Monday, July 03, 2006


There is a famous story about a prominent Hollywood studio head who saw one of his writers with his feet up on his desk, gazing out a window.

“Why aren’t you working?” he snapped

“I am working,” the writer replied.

An extreme example of this was the way Rex Stout said he worked. He thought about a future novel at odd times during the day. While he was shaving or being driven or in a waiting room, he’d get the novel set in his head. When he had it done, the rest was just typing.

When I first started writing, the ‘work ethic’ was so ingrained in me I felt if I wasn’t writing, I wasn’t working. The result was I didn’t think enough beforehand.

It took me years to realize how much impact my environment had on my creativity. In some places the walls closed in making me nearly brain dead. In such cases a change of scenery is necessary. Nowadays, the easiest place for me to write is in a Bangkok bar/massage parlor with plenty of ladies roving around.

Writing classes always stimulated me to produce something. Way back, when grades meant something to me, I took College English. During the course I railed against writing ‘in class’ themes as being unfair. The instructor’s position was that writing under pressure was part of real life.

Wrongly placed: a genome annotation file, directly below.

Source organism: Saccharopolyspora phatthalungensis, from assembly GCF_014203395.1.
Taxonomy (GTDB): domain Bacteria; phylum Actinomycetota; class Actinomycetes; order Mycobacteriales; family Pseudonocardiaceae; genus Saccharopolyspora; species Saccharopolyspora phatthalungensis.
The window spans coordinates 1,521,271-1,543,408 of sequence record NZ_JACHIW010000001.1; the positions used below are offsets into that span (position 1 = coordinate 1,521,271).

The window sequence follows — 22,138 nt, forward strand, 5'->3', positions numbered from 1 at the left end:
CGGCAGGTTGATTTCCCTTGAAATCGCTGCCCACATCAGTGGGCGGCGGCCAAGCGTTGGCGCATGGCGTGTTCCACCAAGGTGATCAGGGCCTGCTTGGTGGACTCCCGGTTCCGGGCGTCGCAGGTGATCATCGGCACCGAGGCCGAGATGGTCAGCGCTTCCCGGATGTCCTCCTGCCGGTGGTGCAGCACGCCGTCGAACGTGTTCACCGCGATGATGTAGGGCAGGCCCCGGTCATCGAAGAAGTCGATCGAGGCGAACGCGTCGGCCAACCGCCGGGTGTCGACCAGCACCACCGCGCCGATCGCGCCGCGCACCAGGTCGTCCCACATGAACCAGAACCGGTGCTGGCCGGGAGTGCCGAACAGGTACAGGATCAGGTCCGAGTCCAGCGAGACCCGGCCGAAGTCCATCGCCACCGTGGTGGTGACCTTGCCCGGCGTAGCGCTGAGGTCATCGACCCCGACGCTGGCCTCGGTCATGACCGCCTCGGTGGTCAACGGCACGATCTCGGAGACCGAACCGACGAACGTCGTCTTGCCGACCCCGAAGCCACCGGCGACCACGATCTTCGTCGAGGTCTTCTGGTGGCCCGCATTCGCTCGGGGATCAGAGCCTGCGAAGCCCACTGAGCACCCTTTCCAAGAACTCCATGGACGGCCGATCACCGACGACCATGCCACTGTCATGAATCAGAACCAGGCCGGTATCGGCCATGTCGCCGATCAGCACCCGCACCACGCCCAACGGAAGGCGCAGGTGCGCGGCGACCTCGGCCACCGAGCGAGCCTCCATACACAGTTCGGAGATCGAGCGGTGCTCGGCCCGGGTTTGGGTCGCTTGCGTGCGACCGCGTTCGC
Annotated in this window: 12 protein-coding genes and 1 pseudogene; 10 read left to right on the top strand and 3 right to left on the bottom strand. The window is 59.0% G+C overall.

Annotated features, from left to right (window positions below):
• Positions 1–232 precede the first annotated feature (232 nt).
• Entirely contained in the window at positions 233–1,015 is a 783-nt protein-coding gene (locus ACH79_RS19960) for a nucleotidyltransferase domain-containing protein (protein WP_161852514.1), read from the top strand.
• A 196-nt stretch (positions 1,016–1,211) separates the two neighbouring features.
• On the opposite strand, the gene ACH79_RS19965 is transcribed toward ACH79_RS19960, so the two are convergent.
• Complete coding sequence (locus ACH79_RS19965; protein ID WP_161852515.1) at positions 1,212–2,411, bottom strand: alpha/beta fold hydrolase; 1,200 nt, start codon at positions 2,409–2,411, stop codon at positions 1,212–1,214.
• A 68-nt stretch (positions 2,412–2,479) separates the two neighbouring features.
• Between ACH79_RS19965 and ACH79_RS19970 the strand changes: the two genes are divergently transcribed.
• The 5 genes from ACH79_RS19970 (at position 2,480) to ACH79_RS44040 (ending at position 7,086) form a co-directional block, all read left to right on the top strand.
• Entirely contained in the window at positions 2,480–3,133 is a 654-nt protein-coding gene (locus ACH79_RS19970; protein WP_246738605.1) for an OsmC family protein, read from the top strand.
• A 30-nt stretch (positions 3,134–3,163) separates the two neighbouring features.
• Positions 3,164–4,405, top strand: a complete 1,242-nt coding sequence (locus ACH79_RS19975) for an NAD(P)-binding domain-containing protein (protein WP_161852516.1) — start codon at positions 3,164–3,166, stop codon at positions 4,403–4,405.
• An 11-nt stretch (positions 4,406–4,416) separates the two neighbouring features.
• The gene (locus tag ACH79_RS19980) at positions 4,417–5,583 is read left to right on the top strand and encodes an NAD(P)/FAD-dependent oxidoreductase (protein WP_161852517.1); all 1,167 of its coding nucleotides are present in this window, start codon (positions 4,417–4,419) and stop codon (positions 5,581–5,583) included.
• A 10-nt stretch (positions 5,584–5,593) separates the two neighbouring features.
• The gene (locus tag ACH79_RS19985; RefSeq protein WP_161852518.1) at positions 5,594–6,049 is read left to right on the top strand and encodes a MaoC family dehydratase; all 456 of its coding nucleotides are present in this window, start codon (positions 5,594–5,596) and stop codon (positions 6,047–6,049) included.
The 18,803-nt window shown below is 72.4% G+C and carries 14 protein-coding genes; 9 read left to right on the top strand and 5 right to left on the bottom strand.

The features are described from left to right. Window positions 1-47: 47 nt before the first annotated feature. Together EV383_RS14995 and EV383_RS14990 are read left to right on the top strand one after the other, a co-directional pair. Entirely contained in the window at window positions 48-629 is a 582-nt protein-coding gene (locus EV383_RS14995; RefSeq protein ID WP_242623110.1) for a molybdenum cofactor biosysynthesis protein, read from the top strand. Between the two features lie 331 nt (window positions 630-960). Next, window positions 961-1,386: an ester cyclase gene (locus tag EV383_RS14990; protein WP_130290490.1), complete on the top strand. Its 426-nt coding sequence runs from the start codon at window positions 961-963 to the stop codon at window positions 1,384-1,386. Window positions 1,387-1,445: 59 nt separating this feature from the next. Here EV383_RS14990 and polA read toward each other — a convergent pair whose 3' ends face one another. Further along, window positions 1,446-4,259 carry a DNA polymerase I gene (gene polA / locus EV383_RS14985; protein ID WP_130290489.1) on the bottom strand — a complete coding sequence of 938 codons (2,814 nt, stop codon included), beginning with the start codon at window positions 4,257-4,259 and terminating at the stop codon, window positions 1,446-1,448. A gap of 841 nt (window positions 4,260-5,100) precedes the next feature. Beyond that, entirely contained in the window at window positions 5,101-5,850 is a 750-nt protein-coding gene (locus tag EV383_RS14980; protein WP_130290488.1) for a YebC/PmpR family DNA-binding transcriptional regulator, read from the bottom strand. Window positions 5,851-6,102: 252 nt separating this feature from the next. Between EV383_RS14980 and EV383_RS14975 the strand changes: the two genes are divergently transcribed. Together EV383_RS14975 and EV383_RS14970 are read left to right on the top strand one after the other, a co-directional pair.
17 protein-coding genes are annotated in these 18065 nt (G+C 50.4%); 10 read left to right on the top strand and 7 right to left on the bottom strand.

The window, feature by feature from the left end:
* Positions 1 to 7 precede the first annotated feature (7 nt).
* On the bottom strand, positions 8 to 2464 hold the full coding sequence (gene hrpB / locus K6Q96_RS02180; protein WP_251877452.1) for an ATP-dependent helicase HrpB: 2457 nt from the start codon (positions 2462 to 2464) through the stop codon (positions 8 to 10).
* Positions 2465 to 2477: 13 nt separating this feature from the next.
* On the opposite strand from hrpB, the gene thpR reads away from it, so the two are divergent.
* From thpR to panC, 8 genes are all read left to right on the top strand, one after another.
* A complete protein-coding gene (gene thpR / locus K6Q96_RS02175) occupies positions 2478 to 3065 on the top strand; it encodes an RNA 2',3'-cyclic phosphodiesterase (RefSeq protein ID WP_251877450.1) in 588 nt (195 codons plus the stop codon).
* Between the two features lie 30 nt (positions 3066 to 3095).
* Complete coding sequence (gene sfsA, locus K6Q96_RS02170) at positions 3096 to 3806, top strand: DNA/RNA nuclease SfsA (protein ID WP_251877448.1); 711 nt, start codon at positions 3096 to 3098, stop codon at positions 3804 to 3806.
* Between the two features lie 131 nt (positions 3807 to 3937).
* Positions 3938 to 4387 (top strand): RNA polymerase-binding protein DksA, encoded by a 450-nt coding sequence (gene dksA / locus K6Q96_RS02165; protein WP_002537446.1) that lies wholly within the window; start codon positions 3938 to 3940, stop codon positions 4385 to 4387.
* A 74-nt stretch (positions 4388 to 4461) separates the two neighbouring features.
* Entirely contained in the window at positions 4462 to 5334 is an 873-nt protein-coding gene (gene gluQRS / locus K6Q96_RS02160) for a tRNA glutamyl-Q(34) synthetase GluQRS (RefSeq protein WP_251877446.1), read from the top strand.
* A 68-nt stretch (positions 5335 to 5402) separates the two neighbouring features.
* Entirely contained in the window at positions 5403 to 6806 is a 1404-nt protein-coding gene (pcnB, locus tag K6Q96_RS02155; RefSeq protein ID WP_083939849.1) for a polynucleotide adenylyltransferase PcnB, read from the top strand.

Of course an ‘in class’ theme was part of our final. The subject: Describe the philosophy of Thoreau and what he was doing in Walden.

Easy, huh?

Well actually it was. The whole thing came to me in a flash. This is what I wrote:

Thoreau saw life as a deep rut in a road with no ending and no beginning

In going to Walden he was climbing out of the rut, onto the road. From there, although he still could not see the beginning or the ending, he could see the rut for what it was.

But that doesn’t prove anything. Writing a theme in class is still unfair.

For a long time I had plotting problems. When I tried to plan ahead my mind sort of dulled out. Sometimes, if I had trouble sleeping, I’d start plotting a novel in my head. My brain would go into a coma and sleep came immediately.

Then I audited a creative writing course at UC Irvine. It was taught by a prominent local novelist. I heard many student stories. In every story I saw ways to improve the plot. Some of the improvements I offered were radical and one was literally breathtaking, changing a scary story into a horrifyingly scary story. So I learned I could develop plots in the right circumstances.

The ending is far more important than the beginning. Never start unless you have a strong ending in mind, or unless you plan to do four or five drafts.

My next major effort is a mystery novel. I’ll post it all right here.


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